Deer poaching possibly related to weak economy
COLUMBIA- With deer season just around the corner, conservationists are stepping up to curb poaching in the area.
Missouri Department of Conservation reports an average amount of poaching so far this fall, but protection regional supervisor Tom Strother told KOMU 8 he's weary of more occurrences as the weather changes.
"Most poaching seems to occur when nice cold weather seems to hit but so far we haven't had the really cold snaps yet, it's been pretty mild temperatures," Strother said. "When the temperature gets cooler the deer move a bunch more and people get into that thought of poaching because now they're seeing more deer move around."
Strother said an increase in poaching may be linked to an unsteady economy.
"When it comes to poaching the years that we do see upticks in activity seems to occur whenever the economy seems to struggle a bit more," Strother said. "Folks might not have the money they normally would have in a normal year to purchase their food so they refer to methods that might not be legal,"
Additionally, poaching increases when acorn crops are down. Strother said a good acorn crop means deer are more likely to stay in wooded areas out of view from poachers. When acorn levels are low, deer move to other less wooded feeding areas where they are more visible.
A hemorrhagic disease outbreak among deer population in 2012 impacted both legal hunting and illegal poaching.
"We've had some disease outbreaks that really hurt the deer population in Missouri," Strother said. "Which might make poaching activity increase because the deer populations are lower than what the public has seen in past years, so again if there's a deer there and I really want it, I better do whatever I can to get it before the next guy does and that might increase poaching."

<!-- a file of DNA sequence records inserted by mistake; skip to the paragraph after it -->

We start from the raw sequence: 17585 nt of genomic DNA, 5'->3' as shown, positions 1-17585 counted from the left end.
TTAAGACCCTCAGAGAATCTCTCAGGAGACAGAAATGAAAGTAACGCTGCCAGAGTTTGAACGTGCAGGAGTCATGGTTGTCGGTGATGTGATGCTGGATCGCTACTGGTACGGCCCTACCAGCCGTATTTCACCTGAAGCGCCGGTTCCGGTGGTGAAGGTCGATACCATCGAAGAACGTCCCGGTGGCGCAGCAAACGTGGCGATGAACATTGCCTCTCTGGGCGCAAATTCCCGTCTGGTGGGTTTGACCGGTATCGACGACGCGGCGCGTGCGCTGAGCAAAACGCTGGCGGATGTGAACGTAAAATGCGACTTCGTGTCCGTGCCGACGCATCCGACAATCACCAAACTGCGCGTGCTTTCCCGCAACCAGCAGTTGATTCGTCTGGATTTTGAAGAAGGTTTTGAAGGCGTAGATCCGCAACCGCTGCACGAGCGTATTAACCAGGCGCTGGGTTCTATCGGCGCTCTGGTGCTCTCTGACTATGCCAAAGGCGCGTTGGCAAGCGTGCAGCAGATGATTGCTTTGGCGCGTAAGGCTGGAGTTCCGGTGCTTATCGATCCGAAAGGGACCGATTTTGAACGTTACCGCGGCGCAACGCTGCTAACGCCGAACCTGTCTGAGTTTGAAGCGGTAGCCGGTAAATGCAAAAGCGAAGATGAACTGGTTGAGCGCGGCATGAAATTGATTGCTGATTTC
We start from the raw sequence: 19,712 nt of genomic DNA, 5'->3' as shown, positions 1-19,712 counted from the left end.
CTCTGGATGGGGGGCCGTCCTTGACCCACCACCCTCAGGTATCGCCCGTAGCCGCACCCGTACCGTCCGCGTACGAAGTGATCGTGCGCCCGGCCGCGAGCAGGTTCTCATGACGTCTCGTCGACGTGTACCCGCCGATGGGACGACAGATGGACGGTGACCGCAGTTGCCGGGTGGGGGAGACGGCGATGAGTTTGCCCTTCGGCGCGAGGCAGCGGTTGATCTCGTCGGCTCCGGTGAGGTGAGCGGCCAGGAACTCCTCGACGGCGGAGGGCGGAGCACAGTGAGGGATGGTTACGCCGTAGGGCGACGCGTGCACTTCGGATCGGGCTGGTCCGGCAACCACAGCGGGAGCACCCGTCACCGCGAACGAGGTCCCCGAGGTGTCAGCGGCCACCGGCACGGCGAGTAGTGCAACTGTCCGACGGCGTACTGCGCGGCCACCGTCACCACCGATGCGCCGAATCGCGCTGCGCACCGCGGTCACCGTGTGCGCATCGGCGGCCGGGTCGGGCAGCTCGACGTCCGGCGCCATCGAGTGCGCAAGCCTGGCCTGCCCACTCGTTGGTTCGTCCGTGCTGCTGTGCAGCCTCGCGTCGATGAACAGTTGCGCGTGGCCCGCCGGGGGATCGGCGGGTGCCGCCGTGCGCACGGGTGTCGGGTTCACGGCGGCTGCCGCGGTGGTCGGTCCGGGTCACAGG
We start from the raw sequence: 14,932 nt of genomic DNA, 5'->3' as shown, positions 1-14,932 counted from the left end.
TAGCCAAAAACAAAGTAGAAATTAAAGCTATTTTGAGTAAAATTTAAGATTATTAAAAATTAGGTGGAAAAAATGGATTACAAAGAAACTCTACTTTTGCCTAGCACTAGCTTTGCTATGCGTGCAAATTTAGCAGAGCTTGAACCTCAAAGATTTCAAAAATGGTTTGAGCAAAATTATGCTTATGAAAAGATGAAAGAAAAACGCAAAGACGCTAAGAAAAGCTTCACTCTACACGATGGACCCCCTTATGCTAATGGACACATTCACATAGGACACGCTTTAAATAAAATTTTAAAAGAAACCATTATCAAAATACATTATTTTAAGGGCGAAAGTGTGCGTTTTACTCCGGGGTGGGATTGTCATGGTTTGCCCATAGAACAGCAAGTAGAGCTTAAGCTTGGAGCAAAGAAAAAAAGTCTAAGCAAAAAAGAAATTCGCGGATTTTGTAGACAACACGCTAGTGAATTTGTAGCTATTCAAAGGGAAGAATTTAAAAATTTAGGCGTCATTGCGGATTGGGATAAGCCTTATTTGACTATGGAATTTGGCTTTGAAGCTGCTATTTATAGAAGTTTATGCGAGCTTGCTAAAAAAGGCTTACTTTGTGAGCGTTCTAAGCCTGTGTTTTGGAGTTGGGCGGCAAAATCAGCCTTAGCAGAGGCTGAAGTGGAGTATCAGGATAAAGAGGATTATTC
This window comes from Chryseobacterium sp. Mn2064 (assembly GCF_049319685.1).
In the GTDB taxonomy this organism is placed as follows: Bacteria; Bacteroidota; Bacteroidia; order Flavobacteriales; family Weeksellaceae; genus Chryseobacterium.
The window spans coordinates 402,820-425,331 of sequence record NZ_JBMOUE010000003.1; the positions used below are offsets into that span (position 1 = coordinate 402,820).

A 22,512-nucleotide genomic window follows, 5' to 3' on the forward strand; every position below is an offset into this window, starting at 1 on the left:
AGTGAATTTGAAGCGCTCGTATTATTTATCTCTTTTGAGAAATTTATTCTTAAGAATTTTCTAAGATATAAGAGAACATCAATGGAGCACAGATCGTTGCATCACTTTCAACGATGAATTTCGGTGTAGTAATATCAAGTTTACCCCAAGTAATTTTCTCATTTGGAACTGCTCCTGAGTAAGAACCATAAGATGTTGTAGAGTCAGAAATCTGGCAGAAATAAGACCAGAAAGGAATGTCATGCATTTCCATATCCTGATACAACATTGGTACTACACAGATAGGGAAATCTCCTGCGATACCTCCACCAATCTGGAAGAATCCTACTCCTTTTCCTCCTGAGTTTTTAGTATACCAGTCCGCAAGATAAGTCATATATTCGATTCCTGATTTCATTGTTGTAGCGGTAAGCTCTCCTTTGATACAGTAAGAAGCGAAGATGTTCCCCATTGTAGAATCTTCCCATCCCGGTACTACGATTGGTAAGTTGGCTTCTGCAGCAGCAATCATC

The Department of Conservation implements new techniques as well as traditional ones to catch poachers in the act. Traditional methods such as driving marked cars, speaking with landowners consistently, and posting signs are being mixed with airplanes, cameras, and other high-tech methods to end illegal killing of deer.
"We want to catch the poachers," Strother said. "The community can be our ears and eyes, we're good partners."
The Department of Conservation encourages people to call local conservation agents if they spot any unusual behavior. A list of some of those numbers is below:
-Boone County: 573-239-6541
-Callaway County: 573-239-8129
-Camden County: 573-836-4503
-Cole County: 573-690-6295
-Glasconade County: 573-220-2249
-Linn County: 660-591-2251
-Macon County: 573-673-0009
-Maries County: 573-619-3344
-Miller County: 573-280-7892
-Moniteau County: 573-864-9814
-Monroe County: 660-651-0218
-Morgan County: 573-378-0763
-Osage County: 573-690-3989
-Pettis County: 660-619-4012
-Phelps County: 573-202-9438
-Randolph County: 660-651-3940
-Saline County: 660-641-3345
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